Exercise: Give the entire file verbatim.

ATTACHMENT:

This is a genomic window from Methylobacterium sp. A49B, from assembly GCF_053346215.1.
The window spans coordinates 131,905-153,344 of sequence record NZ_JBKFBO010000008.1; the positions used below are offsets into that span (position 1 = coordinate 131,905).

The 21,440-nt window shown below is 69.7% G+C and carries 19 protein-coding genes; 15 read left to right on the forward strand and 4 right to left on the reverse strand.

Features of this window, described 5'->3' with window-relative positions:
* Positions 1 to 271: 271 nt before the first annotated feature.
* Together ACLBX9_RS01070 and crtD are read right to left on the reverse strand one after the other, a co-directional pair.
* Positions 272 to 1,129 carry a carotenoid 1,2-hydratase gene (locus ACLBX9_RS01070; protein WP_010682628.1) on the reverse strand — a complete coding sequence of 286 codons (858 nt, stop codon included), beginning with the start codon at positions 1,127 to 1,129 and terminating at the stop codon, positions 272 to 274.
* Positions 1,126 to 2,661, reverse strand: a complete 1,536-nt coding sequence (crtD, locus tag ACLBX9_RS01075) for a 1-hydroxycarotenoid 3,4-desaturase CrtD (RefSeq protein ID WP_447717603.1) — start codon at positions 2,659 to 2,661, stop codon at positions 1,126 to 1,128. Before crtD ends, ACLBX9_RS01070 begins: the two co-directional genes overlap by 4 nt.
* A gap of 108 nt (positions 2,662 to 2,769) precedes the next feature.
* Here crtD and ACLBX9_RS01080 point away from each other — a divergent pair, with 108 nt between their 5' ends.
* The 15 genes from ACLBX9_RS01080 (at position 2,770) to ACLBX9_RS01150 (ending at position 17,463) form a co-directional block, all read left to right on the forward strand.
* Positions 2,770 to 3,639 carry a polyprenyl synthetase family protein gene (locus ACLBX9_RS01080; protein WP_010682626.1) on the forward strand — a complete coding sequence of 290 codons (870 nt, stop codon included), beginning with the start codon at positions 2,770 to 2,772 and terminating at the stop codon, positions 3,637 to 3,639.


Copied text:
This is a genomic window from Methylobacterium sp. A49B, from assembly GCF_053346215.1.
The window spans coordinates 131,905-153,344 of sequence record NZ_JBKFBO010000008.1; the positions used below are offsets into that span (position 1 = coordinate 131,905).

The 21,440-nt window shown below is 69.7% G+C and carries 19 protein-coding genes; 15 read left to right on the forward strand and 4 right to left on the reverse strand.

Features of this window, described 5'->3' with window-relative positions:
* Positions 1 to 271: 271 nt before the first annotated feature.
* Together ACLBX9_RS01070 and crtD are read right to left on the reverse strand one after the other, a co-directional pair.
* Positions 272 to 1,129 carry a carotenoid 1,2-hydratase gene (locus ACLBX9_RS01070; protein WP_010682628.1) on the reverse strand — a complete coding sequence of 286 codons (858 nt, stop codon included), beginning with the start codon at positions 1,127 to 1,129 and terminating at the stop codon, positions 272 to 274.
* Positions 1,126 to 2,661, reverse strand: a complete 1,536-nt coding sequence (crtD, locus tag ACLBX9_RS01075) for a 1-hydroxycarotenoid 3,4-desaturase CrtD (RefSeq protein ID WP_447717603.1) — start codon at positions 2,659 to 2,661, stop codon at positions 1,126 to 1,128. Before crtD ends, ACLBX9_RS01070 begins: the two co-directional genes overlap by 4 nt.
* A gap of 108 nt (positions 2,662 to 2,769) precedes the next feature.
* Here crtD and ACLBX9_RS01080 point away from each other — a divergent pair, with 108 nt between their 5' ends.
* The 15 genes from ACLBX9_RS01080 (at position 2,770) to ACLBX9_RS01150 (ending at position 17,463) form a co-directional block, all read left to right on the forward strand.
* Positions 2,770 to 3,639 carry a polyprenyl synthetase family protein gene (locus ACLBX9_RS01080; protein WP_010682626.1) on the forward strand — a complete coding sequence of 290 codons (870 nt, stop codon included), beginning with the start codon at positions 2,770 to 2,772 and terminating at the stop codon, positions 3,637 to 3,639.